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US Supreme Court declines to hear ‘Whitey’ Bulger appeal



U.S. Marshals Service, File

James “Whitey” Bulger in 2011.

The US Supreme Court has declined to hear a interest of a scandalous Boston mafiosi James “Whitey” Bulger, who was convicted of participating in 11 murders during his power of apprehension in Boston’s underworld from a 1970s to a 1990s.

Without commenting, a probity on Monday enclosed Bulger’s box on a prolonged list of those that were denied certiorari, definition they will not be heard.

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The news came as a service to Patricia Donahue, whose husband, Michael, was killed by Bulger in 1982.

“I am ecstatic,” Donahue said. “I can’t even tell we how good it feels only to know that it’s over.”

A sovereign jury convicted Bulger in Aug 2013 of participating in a murders, along with drug trafficking and other crimes. Bulger had formerly appealed to a First US Circuit Court of Appeals, that ruled in Mar that his hearing was fair.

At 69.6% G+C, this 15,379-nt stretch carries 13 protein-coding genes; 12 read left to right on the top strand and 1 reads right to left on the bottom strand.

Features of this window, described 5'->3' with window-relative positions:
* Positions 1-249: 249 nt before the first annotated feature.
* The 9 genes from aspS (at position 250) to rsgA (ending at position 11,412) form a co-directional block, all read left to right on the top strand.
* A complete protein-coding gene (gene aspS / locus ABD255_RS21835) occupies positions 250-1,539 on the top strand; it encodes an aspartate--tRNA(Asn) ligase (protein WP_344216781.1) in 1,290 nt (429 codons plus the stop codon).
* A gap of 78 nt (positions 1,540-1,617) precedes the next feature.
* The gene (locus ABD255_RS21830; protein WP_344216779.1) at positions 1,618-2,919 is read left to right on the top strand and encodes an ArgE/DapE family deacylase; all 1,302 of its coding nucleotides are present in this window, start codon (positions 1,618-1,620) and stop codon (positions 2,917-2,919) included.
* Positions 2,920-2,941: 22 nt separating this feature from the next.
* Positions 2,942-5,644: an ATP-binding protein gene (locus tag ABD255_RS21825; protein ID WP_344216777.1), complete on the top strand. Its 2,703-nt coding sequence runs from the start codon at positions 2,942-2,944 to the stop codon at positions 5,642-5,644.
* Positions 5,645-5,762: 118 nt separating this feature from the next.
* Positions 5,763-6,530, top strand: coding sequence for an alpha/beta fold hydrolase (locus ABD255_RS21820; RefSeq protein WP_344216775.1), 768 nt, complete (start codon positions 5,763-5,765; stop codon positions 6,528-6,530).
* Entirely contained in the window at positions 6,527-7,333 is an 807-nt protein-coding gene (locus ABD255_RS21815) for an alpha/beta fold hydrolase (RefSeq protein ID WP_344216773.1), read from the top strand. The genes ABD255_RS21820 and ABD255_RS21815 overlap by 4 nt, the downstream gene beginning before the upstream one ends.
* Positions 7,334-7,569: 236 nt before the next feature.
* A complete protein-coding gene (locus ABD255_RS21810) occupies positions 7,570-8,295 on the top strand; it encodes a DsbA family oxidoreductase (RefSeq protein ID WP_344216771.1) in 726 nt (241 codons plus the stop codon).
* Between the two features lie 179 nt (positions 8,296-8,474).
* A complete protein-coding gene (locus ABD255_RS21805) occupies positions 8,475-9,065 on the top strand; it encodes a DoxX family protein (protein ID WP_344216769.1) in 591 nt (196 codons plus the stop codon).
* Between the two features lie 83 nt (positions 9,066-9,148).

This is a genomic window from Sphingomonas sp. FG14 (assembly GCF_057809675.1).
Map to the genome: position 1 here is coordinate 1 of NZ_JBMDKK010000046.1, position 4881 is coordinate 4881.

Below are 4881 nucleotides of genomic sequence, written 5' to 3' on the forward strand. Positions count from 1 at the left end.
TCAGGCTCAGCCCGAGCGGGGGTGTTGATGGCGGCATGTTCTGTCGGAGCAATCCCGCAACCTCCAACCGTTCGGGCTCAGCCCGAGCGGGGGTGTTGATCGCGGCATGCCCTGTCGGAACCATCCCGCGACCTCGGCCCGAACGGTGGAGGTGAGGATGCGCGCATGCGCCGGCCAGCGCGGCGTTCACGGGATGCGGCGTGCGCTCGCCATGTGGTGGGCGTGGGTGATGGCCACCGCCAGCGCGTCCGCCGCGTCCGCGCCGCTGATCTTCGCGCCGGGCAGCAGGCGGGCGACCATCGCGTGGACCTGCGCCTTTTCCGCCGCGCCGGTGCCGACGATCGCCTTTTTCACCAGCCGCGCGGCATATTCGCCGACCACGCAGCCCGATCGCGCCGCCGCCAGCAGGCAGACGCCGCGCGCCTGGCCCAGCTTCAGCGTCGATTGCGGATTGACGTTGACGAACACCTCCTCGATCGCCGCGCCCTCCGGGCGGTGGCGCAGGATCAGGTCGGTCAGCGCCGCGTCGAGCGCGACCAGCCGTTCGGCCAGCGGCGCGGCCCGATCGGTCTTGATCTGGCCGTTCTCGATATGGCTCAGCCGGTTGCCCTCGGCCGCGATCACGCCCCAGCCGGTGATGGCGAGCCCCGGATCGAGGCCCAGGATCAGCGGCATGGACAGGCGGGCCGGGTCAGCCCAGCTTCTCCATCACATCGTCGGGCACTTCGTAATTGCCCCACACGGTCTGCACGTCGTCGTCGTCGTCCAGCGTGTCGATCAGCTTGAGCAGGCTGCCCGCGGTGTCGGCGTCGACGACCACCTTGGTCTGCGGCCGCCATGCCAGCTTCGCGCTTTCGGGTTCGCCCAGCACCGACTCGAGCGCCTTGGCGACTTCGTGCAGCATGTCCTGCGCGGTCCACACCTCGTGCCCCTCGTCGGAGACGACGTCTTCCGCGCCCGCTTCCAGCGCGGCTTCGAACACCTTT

Now 87, Bulger is jailed during a limit confidence jail during Sumterville, Fla., according to a US Bureau of Prisons.

US Attorney Carmen M. Ortiz, whose bureau cumulative Bulger’s conviction, also welcomed a high court’s decision.

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“I am gratified by a Supreme Court’s preference to repudiate Mr. Bulger’s petition, and am relieved that we can finally put this matter to rest,” Ortiz pronounced in a statement. “I wish that a victims’ families and survivors of his heartless crimes feel a same way, given a prolonged highway to justice. Mr. Bulger’s lifetime of crime and deception is now a matter for a story books.”

Bulger’s counsel could not be reached for comment.

Bulger, a longtime FBI informant, fled Boston shortly before his Jan 1995 racketeering indictment. He eluded a worldwide manhunt, apropos one of a FBI’s 10 Most Wanted. He wasn’t held until Jun 2011, when he and his partner were found vital sensitively in Santa Monica, Calif.

In his appeal, Bulger had argued before a First Circuit that his hearing was a “sham,” claiming a decider disregarded his rights by refusing to let him tell jurors that a now-deceased sovereign prosecutor had betrothed him shield decades ago for all his crimes.

The probity ruled that Bulger unsuccessful to support his “rank assertions.”

Martin Finucane can be reached during martin.finucane@globe.com.

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